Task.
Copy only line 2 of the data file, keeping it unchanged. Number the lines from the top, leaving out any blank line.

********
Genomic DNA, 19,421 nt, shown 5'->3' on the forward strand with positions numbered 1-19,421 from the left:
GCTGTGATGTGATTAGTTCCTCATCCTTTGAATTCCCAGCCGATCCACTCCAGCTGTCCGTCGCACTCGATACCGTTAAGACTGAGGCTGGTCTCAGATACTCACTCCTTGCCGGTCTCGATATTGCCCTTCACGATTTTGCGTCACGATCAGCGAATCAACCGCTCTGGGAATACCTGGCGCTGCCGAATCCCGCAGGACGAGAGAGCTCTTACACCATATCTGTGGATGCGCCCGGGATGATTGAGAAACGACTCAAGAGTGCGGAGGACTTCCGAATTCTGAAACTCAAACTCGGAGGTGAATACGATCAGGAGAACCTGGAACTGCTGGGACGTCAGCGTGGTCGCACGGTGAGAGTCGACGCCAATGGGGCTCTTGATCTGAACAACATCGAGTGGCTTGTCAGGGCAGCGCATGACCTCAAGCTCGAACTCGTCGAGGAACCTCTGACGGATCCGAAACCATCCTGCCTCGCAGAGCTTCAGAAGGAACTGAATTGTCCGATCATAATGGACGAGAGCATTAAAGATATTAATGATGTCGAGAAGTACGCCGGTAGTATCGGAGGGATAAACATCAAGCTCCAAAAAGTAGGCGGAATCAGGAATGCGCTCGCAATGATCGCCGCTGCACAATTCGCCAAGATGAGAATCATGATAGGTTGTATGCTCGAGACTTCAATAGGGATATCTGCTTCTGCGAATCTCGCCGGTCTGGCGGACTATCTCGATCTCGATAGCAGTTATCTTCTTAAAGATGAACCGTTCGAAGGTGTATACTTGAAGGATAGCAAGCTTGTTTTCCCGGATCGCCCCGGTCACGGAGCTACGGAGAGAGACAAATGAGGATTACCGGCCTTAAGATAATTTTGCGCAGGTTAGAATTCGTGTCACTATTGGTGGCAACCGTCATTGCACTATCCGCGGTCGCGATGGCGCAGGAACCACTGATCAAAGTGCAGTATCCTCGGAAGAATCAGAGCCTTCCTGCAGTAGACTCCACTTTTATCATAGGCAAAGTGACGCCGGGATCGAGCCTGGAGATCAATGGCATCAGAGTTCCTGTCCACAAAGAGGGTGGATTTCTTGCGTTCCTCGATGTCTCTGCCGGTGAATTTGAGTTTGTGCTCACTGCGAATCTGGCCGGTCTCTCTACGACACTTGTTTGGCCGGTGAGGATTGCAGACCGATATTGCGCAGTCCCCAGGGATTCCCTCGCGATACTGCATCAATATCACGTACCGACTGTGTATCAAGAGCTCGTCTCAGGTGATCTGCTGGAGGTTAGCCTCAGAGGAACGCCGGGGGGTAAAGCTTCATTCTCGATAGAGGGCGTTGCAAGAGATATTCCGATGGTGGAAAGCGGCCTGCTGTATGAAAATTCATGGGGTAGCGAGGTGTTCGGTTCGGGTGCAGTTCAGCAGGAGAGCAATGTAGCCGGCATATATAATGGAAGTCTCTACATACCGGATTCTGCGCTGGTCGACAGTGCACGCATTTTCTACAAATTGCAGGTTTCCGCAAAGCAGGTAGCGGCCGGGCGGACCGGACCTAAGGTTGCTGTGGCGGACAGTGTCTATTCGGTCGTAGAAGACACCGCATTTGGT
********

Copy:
GCTGTGATGTGATTAGTTCCTCATCCTTTGAATTCCCAGCCGATCCACTCCAGCTGTCCGTCGCACTCGATACCGTTAAGACTGAGGCTGGTCTCAGATACTCACTCCTTGCCGGTCTCGATATTGCCCTTCACGATTTTGCGTCACGATCAGCGAATCAACCGCTCTGGGAATACCTGGCGCTGCCGAATCCCGCAGGACGAGAGAGCTCTTACACCATATCTGTGGATGCGCCCGGGATGATTGAGAAACGACTCAAGAGTGCGGAGGACTTCCGAATTCTGAAACTCAAACTCGGAGGTGAATACGATCAGGAGAACCTGGAACTGCTGGGACGTCAGCGTGGTCGCACGGTGAGAGTCGACGCCAATGGGGCTCTTGATCTGAACAACATCGAGTGGCTTGTCAGGGCAGCGCATGACCTCAAGCTCGAACTCGTCGAGGAACCTCTGACGGATCCGAAACCATCCTGCCTCGCAGAGCTTCAGAAGGAACTGAATTGTCCGATCATAATGGACGAGAGCATTAAAGATATTAATGATGTCGAGAAGTACGCCGGTAGTATCGGAGGGATAAACATCAAGCTCCAAAAAGTAGGCGGAATCAGGAATGCGCTCGCAATGATCGCCGCTGCACAATTCGCCAAGATGAGAATCATGATAGGTTGTATGCTCGAGACTTCAATAGGGATATCTGCTTCTGCGAATCTCGCCGGTCTGGCGGACTATCTCGATCTCGATAGCAGTTATCTTCTTAAAGATGAACCGTTCGAAGGTGTATACTTGAAGGATAGCAAGCTTGTTTTCCCGGATCGCCCCGGTCACGGAGCTACGGAGAGAGACAAATGAGGATTACCGGCCTTAAGATAATTTTGCGCAGGTTAGAATTCGTGTCACTATTGGTGGCAACCGTCATTGCACTATCCGCGGTCGCGATGGCGCAGGAACCACTGATCAAAGTGCAGTATCCTCGGAAGAATCAGAGCCTTCCTGCAGTAGACTCCACTTTTATCATAGGCAAAGTGACGCCGGGATCGAGCCTGGAGATCAATGGCATCAGAGTTCCTGTCCACAAAGAGGGTGGATTTCTTGCGTTCCTCGATGTCTCTGCCGGTGAATTTGAGTTTGTGCTCACTGCGAATCTGGCCGGTCTCTCTACGACACTTGTTTGGCCGGTGAGGATTGCAGACCGATATTGCGCAGTCCCCAGGGATTCCCTCGCGATACTGCATCAATATCACGTACCGACTGTGTATCAAGAGCTCGTCTCAGGTGATCTGCTGGAGGTTAGCCTCAGAGGAACGCCGGGGGGTAAAGCTTCATTCTCGATAGAGGGCGTTGCAAGAGATATTCCGATGGTGGAAAGCGGCCTGCTGTATGAAAATTCATGGGGTAGCGAGGTGTTCGGTTCGGGTGCAGTTCAGCAGGAGAGCAATGTAGCCGGCATATATAATGGAAGTCTCTACATACCGGATTCTGCGCTGGTCGACAGTGCACGCATTTTCTACAAATTGCAGGTTTCCGCAAAGCAGGTAGCGGCCGGGCGGACCGGACCTAAGGTTGCTGTGGCGGACAGTGTCTATTCGGTCGTAGAAGACACCGCATTTGGT